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With another round of COVID-19 stimulus funding being considered in Congress, questions loom about support for the United States Postal Service (USPS). At a press conference Wednesday, citing concerns due to the USPS funding crisis, American Postal Workers Union (APWU) President Mark Dimondstein, joined by Vermont Secretary of State Jim Condos and Washington State Secretary of State Kim Wyman, laid bare the funding crisis facing the agency and advocated for increased support. In particular, Dimondstein stressed the importance of a functional USPS to election systems nationwide, especially as more states consider expanding access to vote-by-mail or scaling up use of absentee ballots.

“What better way is there to help bind the people in the country together than helping to enable and enhance [the] hard fought democratic rights of both the information around the election, as well as access to the ballot box itself?” said Dimondstein. “It’s not a partisan effort, it’s an effort that increases voter participation, wherever it’s done.”

Condos affirmed the long history and importance of vote by mail and the USPS. “US military service members have been voting by mail since the Civil War,” said Condos. “This is not new.”

The COVID-19 pandemic has exposed several weaknesses in American infrastructure, but recent elections in Wisconsin and Ohio highlight the challenges facing USPS including longer than normal delivery times. In Wisconsin, elections officials were investigating several bins of undelivered absentee ballots. Officials in Ohio, which concluded its election period earlier this week, noted longer turnaround times in mail service delayed voters receiving and returning ballots in time to be counted.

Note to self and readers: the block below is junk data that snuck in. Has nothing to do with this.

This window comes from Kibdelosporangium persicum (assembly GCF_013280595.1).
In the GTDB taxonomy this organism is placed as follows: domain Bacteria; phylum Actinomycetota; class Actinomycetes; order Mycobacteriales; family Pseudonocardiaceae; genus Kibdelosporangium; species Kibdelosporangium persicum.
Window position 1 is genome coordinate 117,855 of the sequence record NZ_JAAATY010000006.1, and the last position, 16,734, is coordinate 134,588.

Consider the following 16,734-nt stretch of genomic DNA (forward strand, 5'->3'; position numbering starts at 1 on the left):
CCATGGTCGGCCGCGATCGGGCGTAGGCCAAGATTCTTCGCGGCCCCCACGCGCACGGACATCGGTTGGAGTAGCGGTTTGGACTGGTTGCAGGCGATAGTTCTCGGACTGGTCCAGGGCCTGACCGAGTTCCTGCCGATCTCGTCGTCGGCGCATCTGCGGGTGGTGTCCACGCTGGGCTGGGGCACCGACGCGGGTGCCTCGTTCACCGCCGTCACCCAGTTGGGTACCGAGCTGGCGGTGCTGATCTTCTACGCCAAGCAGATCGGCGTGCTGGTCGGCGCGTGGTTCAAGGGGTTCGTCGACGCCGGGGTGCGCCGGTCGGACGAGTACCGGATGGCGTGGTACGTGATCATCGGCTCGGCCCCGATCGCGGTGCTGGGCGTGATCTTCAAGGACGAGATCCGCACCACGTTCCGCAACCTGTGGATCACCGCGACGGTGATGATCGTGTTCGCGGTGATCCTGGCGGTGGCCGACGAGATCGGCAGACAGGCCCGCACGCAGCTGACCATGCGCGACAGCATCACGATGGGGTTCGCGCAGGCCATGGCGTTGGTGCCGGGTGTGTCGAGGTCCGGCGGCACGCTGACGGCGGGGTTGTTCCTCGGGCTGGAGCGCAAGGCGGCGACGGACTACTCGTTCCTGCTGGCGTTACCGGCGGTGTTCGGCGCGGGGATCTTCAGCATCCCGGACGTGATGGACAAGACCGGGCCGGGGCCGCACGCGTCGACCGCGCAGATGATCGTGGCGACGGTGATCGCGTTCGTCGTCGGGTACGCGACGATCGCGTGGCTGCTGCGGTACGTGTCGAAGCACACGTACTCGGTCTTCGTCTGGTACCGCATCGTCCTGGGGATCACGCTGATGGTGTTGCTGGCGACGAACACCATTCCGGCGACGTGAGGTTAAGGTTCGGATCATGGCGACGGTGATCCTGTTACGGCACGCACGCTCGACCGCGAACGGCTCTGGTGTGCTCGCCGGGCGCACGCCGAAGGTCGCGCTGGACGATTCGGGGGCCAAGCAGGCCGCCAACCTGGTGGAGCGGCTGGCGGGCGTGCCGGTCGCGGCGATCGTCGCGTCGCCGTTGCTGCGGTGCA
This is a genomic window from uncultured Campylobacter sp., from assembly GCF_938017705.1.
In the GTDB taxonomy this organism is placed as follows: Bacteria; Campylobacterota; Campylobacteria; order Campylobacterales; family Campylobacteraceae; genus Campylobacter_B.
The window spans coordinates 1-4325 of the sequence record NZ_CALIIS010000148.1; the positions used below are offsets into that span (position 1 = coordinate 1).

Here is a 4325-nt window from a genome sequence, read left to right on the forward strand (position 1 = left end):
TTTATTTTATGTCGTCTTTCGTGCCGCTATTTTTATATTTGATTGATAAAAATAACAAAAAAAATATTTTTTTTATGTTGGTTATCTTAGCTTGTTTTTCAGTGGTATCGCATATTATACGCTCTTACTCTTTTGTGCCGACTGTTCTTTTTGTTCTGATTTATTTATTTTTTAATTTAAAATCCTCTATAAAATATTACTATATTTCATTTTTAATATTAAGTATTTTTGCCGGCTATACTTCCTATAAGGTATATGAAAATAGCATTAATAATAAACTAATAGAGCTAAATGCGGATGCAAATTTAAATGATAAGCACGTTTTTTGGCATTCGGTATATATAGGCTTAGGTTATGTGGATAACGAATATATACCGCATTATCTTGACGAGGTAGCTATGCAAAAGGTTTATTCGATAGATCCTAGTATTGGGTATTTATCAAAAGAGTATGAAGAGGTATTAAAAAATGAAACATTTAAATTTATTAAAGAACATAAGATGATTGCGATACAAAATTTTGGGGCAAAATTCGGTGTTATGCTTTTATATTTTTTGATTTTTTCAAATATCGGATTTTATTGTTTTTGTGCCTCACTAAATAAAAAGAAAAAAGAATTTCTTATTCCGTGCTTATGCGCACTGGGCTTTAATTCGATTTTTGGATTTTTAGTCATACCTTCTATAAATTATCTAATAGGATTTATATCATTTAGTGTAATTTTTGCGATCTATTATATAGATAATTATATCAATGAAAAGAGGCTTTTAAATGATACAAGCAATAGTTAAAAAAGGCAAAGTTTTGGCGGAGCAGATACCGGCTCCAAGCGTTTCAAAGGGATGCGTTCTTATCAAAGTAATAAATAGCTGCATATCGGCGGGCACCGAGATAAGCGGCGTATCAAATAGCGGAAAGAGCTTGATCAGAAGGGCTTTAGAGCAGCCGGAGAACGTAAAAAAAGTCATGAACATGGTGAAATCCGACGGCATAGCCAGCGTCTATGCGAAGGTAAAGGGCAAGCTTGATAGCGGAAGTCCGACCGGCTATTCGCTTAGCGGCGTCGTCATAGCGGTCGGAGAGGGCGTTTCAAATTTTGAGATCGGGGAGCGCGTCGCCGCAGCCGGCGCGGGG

Read: Voting by mail: What it is, what it isn’t, and what needs to be done before November (Prism)

A functional USPS is mission critical as more states explore vote by mail either through adopting an all mail voting system or encouraging increased absentee ballot use, but Condos noted that voting is not the only reason to ensure USPS continues to operate. He said that many aspects of American society rely on USPS and stressed its vitality to democracy. “We all depend on a dependable postal service.”

The agency remains popular, with a recent poll from the Pew Research Center showing that 91% of respondents viewed the USPS as favorable. The Center for Disease Control and the U.S. Census Bureau were the next most favorable agencies.

Federal stimulus funds have bailed out businesses across several industries, and two-thirds of the public support funding the USPS in the next stimulus bill, according to a public opinion survey commissioned by APWU through YouGov.

Despite public support for funding the USPS, President Donald Trump and Treasury Secretary Steve Mnuchin have blocked funding for the agency. Reports suggest the Treasury Department may “impose tough terms on an emergency coronavirus loan from Congress, which would fulfill President Trump’s longtime goal of changing how the service does business.”

Trump has told the press that the post office should not only raise rates four times, but also that he would not support any aid to the agency unless it did so. When asked about the president’s comments, Dimondstein questioned the administration’s agenda.

“The idea that the president of the United States did not tell Boeing that they needed to raise the price of airplanes to get a bailout or hotels that they need to charge more for their rooms, [but] is now telling the post office that you will not get any relief from this administration, unless you raise package rates for it,” said Dimondstein. “If you destroy the package business in the post office you can put it on a death spiral.”

Anoa Changa is Prism’s electoral justice staff reporter. Follow her on Twitter @thewaywithanoa.

Anoa Changa

Anoa Changa is a journalist and organizer focused on innovating electoral justice coverage. Follow her on Twitter at @thewaywithanoa.